Nip Communicable Diseases In The Bud
Better access to immunization and treatment, improved living standards and an increasing awareness of hygiene and sanitation has led to the decrease in the overall incidence of communicable disease. Yet, communicable diseases still rank high in the list of causes of morbidity and deaths. Broadly speaking, communicable diseases refer to infectious diseases which are transmitted by various routes. Some of the common ways of spreading these infections include:
Through direct respiratory droplets inhaled from infected patients or through fomites (infected droplets on objects which are subsequently transferred to the patient). Common infections transmitted through this route include measles, rubella, tuberculosis, chicken pox, and influenza. A large number of viruses affecting a person cause respiratory infections.
These include diseases which spread through faecal contamination of food or water. Some of the common diseases that spread through this route is typhoid and paratyphoid fevers, hepatitis A and E infections, cholera, bacterial and amoebic dysentery, E.coli infections and viral diarrheal diseases.
Person to person spread which occurs through exposure of skin or mucus membrane contact as with scabies, skin infections with streptococci, staphylococcal wound infections, certain STDs etc.
- Blood or blood products like HIV, hepatitis B, C infections.
- Soil transmission through spores found in soil resulting in tetanus.
Spread from infected animals to humans. Diseases like rabies, salmonellosis, brucellosis, tapeworm infections and leptospirosis are usually transmitted from infected animals to humans.
Parasite And Arthropod Borne Infections
Transmitted through bites of mosquitoes, ticks and mites. Common diseases include malaria, dengue. rickettsial dise ases etc.
Most of these infections are familiar to us. So, depending on their mode of transmission, various preventive measures are recommended:
Preventing Airborne Spread
- Most respiratory diseases can be contained by good hand hygiene. Frequent washing of hands or use of sanitizers prevents infected particles from being transferred by patients themselves or by care givers.
- Isolation of patients suffering from diseases with high communicability like measles, chicken pox, open cases of pulmonary tuberculosis etc. help reduce droplets related transmission in the community.
- Wearing masks or covering the nose and mouth with a cloth while sneezing or coughing is a basic requirement.
- Infected persons should avoid crowded places till recovery.
- Avoid exposure to very small children. those seeking cancer treatment or people who are on immunosuppressive medications.
- Affected individuals should seek prompt treatment and complete medication courses. Taking plenty of warm fluids, avoiding exposure to dust and irritants or extreme cold environments will accelerate recovery.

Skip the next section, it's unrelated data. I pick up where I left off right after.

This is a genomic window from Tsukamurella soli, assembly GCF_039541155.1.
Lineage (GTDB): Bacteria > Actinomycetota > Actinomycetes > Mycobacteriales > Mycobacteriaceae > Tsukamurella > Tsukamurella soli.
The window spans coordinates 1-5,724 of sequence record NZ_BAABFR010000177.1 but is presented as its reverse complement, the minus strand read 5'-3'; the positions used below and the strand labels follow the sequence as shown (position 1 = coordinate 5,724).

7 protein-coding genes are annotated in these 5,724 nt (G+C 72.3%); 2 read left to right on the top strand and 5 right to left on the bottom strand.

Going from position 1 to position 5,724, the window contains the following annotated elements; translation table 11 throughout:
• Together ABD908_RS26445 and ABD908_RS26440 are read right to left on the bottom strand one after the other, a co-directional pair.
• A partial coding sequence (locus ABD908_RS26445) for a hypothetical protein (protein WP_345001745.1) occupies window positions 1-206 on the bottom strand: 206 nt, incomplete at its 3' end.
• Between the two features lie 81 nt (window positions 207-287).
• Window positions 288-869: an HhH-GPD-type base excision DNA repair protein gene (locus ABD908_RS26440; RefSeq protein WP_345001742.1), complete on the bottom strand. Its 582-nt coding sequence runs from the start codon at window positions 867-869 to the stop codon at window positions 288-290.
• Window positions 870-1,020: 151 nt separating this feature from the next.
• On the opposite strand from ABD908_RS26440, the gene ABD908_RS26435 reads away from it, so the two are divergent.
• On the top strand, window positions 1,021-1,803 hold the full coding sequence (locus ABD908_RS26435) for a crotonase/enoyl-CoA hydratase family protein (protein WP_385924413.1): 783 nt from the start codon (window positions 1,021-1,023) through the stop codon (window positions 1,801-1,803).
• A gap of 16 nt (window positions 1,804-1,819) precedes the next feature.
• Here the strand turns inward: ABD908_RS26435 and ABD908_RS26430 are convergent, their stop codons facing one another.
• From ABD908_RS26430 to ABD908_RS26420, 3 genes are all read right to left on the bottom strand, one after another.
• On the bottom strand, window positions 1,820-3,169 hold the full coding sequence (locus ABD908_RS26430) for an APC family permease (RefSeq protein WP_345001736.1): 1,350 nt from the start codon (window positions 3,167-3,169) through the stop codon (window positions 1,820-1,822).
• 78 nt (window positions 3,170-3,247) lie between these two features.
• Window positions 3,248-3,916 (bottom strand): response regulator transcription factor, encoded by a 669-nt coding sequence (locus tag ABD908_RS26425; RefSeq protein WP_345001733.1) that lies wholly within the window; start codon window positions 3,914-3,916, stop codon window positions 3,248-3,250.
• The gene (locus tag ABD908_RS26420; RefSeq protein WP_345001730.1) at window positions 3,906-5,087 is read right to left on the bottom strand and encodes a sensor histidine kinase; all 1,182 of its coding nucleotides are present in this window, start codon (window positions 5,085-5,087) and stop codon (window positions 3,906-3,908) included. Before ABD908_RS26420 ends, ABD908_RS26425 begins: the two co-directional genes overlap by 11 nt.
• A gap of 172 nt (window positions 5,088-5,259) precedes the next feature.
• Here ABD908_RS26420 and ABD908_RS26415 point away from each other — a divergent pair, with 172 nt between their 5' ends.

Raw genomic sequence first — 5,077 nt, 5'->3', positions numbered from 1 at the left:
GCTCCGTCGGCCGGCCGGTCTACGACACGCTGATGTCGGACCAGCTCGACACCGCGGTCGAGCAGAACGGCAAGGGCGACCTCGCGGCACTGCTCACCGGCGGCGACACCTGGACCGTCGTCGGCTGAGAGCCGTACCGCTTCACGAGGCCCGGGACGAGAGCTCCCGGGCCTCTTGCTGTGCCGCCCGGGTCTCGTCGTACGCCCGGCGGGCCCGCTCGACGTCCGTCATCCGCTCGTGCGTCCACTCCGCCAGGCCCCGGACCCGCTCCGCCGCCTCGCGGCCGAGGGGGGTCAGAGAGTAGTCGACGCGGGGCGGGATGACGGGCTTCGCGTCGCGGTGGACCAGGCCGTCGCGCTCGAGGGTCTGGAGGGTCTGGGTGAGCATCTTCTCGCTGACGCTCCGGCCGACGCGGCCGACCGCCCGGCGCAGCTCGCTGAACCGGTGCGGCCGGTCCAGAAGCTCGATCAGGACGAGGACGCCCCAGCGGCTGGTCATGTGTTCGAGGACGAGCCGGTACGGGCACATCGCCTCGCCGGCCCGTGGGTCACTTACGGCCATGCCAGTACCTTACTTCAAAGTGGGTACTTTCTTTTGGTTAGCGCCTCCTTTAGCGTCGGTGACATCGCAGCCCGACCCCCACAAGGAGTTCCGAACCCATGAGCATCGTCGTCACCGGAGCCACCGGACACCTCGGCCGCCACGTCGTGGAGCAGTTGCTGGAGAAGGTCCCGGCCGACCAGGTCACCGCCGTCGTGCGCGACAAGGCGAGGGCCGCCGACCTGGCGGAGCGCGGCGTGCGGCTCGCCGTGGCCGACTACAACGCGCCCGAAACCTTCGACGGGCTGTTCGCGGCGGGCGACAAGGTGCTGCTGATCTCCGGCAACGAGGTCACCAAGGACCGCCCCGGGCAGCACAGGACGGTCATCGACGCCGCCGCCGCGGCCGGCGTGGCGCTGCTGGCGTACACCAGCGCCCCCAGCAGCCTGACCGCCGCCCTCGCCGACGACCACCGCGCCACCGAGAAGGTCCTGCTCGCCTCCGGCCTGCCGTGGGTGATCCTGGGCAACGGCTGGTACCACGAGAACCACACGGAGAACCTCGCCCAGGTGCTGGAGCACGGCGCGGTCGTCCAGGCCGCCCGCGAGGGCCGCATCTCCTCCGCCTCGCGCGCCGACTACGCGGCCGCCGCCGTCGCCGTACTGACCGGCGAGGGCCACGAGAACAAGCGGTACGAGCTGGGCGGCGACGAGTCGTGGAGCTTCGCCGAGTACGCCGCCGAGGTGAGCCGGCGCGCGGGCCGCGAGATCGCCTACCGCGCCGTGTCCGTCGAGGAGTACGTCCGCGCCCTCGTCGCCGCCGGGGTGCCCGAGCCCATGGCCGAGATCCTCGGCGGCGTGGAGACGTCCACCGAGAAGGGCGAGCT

Preventing Faecal-Oral Spread
- Food hygiene safety measures must be constantly practiced.
- Drink lots of water from a known. clean or purified source.
- Avoid fresh juices unless prepared at home or in a hygienic environment. Water or ice are usually the sources of infections like diarrhoea.
- Avoid semi-cooked or non-cooked foods that are prepared on the roadside, unless the surroundings are hygienic.
- Avoid foods that may not be thoroughly washed or which is left uncovered for a long time. This includes salads that are commonly served at eating joints.
- Hand hygiene of food handlers matters too, especially when food is prepared on a large scale or on the roadside.
Preventing Contact Transmission
- Avoid direct contact with infected wounds or sores unless protected by gloves.
- Wash small wounds or abrasions under running water to clean any infected soil particles which may transmit tetanus spores.
Preventing Animal To Human Spread
- Some of these diseases can be prevented by thorough cooking of meat and poultry, including eggs. Avoid eating raw meat.
- Milk should always be pasteurized. Avoid cheese made from unpasteurized milk.
- Avoid exposure to rabid animals. All animal lovers must immunize their pets.
- Prevent arthropod or parasitic borne infections.
- Use mosquito nets especially in mosquito infested areas. And use mosquito repellents at all times.
- Avoid breeding of mosquitoes by keeping the environment dean without stagnant water.
Immunization Can Set You Free
Child and adult immunizations help in preventing major communicable diseases. The eradication of small pox and the tremendous efforts to eradicate poliomyelitis are all remarkable successes of immunization.
Childhood immunization against measles, mumps, rubella, chicken pox, tuberculosis, poliomyelitis and hepatitis is highly effective in preventing them. Efforts to develop vaccines against malaria, dengue, and even I-11V is going on and once they are ready a majority of communicable diseases will be prevented.
The prevention of malaria in travelers going to endemic diseased areas by using medications is highly recommended. Another example of chemoprophylaxis (which was successful) was the use of tamiflu (oseltamivir) which was used to prevent H1N1 infection during the initial outbreak a few years ago.
In conclusion, communicable diseases continue to pose a big challenge to mankind but constant efforts from the community and the medical fraternity are needed and are being carried out for effective measures to prevent communicable diseases and to stop their incidence.